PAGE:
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A Js.Promise alternative for ReasonML
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README.md

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The Future is Now

Future is a Js.Promise alternative. It is written in ReasonML.

Compared to a promise, a future is:

  • Lighter weight – Only ~25 lines of implementation.
  • Simpler – Futures only resolve to a single type (as opposed to resolve and reject types), giving you more flexibility on your error handling.
  • More robust – Futures have sound typing (unlike JS promises).

Installation

First make sure you have bs-platform >= 3.1.0. Then install with npm:

$ npm install --save reason-future

Then add "reason-future" to your bsconfig.json dev dependencies:

{
  ...
  "bs-dependencies": [
    "reason-future"
  ]
}

Basic Usage

To create a task, use Future.make. It provides a single resolve function, like a promise with no reject:

let futureGreeting = Future.make(resolve => resolve("hi"));

To get the value of a future, use Future.get:

let futureGreeting = Future.make(resolve => resolve("hi"));
futureGreeting->Future.get(x => Js.log("Got value: " ++ x));

/* Alternatively: */

Future.make(resolve => resolve("hi"))
->Future.get(x => Js.log("Got value: " ++ x));

Future.get only retrieves the future value. If you want to transform it to a different value, then you should use Future.map:

/* Shortcut for: let future_A = Future.make(resolve => resolve(99)); */
let future_A = Future.value(99);

let future_B = future_A->Future.map(n => n + 1);


future_A->Future.get(n => Js.log(n)); /* logs: 99 */

future_B->Future.get(n => Js.log(n)); /* logs: 100 */

And finally, if you map a future and return another future, you probably want to flatMap instead:

let futureNum = Future.value(50);

let ft_a = futureNum->Future.map(n => Future.value(n + 10));
let ft_b = futureNum->Future.flatMap(n => Future.value(n + 20));

/* ft_a has type future(future(int)) – probably not what you want. */
/* ft_b has type future(int) */

API

Core functions. Note: _ represents the future itself as inserted by -> (the fast pipe operator).

  • Future.make(resolver) - Create a new, potentially-async future.
  • Future.value(x) - Create a new future with a plain value (synchronous).
  • Future.map(_,fn) - Transform a future value into another value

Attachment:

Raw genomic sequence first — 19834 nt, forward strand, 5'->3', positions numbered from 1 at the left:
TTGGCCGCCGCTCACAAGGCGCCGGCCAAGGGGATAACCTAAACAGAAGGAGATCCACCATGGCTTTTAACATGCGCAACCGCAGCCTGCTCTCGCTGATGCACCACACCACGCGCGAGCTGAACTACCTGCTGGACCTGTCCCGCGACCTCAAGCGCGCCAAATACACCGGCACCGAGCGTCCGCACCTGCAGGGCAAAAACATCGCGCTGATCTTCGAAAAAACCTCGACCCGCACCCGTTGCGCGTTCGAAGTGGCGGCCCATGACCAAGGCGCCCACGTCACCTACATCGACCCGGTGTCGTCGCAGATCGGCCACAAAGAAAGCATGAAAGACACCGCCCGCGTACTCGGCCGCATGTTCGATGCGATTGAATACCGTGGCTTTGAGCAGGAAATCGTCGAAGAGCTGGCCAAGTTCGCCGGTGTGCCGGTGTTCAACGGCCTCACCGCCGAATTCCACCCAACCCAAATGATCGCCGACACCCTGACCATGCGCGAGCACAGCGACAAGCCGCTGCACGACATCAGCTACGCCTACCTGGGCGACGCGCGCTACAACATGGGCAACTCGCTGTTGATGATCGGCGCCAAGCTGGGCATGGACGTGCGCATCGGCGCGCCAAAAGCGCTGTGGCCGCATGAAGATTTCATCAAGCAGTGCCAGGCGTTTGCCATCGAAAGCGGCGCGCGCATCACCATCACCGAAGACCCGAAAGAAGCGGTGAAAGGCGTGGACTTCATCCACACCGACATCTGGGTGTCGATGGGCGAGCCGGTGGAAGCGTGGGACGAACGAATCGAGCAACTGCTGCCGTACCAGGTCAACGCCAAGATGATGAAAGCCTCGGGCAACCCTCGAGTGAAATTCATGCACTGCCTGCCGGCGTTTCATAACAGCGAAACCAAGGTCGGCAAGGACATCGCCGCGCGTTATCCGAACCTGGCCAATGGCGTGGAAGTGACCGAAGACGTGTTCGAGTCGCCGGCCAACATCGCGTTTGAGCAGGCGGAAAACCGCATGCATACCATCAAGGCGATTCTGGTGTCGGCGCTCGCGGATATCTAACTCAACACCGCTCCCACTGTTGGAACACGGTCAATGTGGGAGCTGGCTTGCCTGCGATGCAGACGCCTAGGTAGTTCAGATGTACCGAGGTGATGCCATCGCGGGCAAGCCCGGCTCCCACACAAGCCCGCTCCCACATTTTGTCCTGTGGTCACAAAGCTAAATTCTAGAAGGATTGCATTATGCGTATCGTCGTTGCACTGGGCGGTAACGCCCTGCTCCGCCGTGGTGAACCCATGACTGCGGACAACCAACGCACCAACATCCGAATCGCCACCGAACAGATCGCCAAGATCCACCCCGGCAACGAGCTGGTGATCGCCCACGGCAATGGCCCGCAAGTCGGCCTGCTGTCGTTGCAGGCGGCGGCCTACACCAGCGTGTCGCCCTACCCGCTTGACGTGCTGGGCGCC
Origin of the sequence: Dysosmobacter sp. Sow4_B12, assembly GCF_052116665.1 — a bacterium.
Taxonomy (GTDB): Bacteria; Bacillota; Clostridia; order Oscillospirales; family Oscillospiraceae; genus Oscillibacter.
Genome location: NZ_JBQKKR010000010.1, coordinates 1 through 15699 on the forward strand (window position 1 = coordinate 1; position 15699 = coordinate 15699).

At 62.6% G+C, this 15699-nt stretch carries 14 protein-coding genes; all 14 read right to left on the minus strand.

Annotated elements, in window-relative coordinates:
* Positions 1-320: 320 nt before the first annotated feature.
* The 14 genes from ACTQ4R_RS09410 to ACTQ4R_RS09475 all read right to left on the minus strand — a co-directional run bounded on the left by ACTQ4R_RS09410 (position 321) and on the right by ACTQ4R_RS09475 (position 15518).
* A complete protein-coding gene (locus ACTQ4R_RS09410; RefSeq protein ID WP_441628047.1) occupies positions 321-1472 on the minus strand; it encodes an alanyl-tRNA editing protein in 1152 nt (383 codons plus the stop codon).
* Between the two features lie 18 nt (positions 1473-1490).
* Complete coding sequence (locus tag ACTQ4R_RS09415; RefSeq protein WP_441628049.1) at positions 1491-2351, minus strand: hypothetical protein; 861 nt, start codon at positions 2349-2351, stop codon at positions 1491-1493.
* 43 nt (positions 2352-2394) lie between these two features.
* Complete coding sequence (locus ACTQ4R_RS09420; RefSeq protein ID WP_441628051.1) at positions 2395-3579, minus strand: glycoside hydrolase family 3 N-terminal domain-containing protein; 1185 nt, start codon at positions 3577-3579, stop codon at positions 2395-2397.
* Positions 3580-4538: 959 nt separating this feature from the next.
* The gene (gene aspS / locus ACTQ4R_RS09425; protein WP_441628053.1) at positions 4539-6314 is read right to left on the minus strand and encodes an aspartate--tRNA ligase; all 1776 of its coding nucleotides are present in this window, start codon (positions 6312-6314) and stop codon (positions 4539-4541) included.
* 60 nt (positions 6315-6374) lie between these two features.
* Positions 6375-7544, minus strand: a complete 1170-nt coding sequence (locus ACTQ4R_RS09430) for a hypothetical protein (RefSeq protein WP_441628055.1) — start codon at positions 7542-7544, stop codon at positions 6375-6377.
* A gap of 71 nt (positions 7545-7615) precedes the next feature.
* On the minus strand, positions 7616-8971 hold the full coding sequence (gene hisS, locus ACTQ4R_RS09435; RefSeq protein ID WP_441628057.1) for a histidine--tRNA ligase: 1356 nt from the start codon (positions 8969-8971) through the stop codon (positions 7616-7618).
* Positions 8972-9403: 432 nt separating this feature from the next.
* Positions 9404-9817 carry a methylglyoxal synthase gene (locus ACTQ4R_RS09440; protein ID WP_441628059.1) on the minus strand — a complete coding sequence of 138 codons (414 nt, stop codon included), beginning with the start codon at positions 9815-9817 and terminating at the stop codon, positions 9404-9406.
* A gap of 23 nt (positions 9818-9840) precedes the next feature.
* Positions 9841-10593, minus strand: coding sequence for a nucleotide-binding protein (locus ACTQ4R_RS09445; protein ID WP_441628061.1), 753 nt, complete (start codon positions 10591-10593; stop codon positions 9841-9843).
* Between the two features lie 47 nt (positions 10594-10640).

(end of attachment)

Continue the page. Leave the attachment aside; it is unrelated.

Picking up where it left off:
• Future.flatMap(_,fn) - Transform a future value into another future value
  • Future.get(_,fn) - Get the value of a future
  • Future.tap(_,fn) - Do something with the value of a future without changing it. Returns the same future so you can continue using it in a pipeline. Convenient for side effects such as console logging.
  • Future.all(_,fn) - Turn a list of futures into a future of a list. Used when you want to wait for a collection of futures to complete before doing something (equivalent to Promise.all in Javascript).

Belt.Result

Convenience functions when working with a future Belt.Result. Note: _ represents the future itself as inserted by -> (the fast pipe operator).

Note 2: The terms Result.Ok and Result.Error in this context are expected to be read as Belt.Result.Ok and Belt.Result.Error.

  • Future.mapOk(_,fn) - Transform a future value into another value, but only if the value is an Result.Ok. Similar to Promise.prototype.then
  • Future.mapError(_,fn) - Transform a future value into another value, but only if the value is an Result.Error. Similar to Promise.prototype.catch
  • Future.tapOk(_,fn) - Do something with the value of a future without changing it, but only if the value is a Belt.Result.Ok. Returns the same future. Convenience for side effects such as console logging.
  • Future.tapError(_,fn) - Same as tapOk but for Result.Error

The following are more situational:

  • Future.flatMapOk(_, fn) - Transform a future Result.Ok into a future Result. Flattens the inner future.
  • Future.flatMapError(_, fn) - Transform a future Result.Error into a future Result. Flattens the inner future.

FutureJs

Convenience functions for interop with JavaScript land.

  • FutureJs.fromPromise(promise, errorTransformer)
    • promise is the Js.Promise.t('a) that will be transformed into a Future.t(Belt.Result.t('a, 'e))
    • errorTransformer allows you to determine how Js.Promise.error objects will be transformed before they are returned wrapped within a Belt.Result.Error. This allows you to implement the error handling method which best meets your application's needs.
  • FutureJs.toPromise(future)
    • future is any Future.t('a) which is transformed into a Js.Promise.t('a). Always resolves, never rejects the promise.
  • FutureJs.resultToPromise(future)
    • future is the Future.t(Belt.Result('a, 'e)) which is transformed into a Js.Promise.t('a). Resolves the promise on Ok result and rejects on Error result.

Example use:

/*
  This error handler is super simple; you will probably want
  to write something more sophisticated in your app.
*/
let handleError = Js.String.make;

somePromiseGetter()
->FutureJs.fromPromise(handleError)
->Future.map(value => Js.log2("It worked!", value))
->Future.mapError(err => Js.log2("uh on", err));

See Composible Error Handling in OCaml for several strategies that you may employ.

TODO

Build

npm run build

Build + Watch

npm run start

Test

npm test

Editor

If you use vscode, Press Windows + Shift + B it will build automatically

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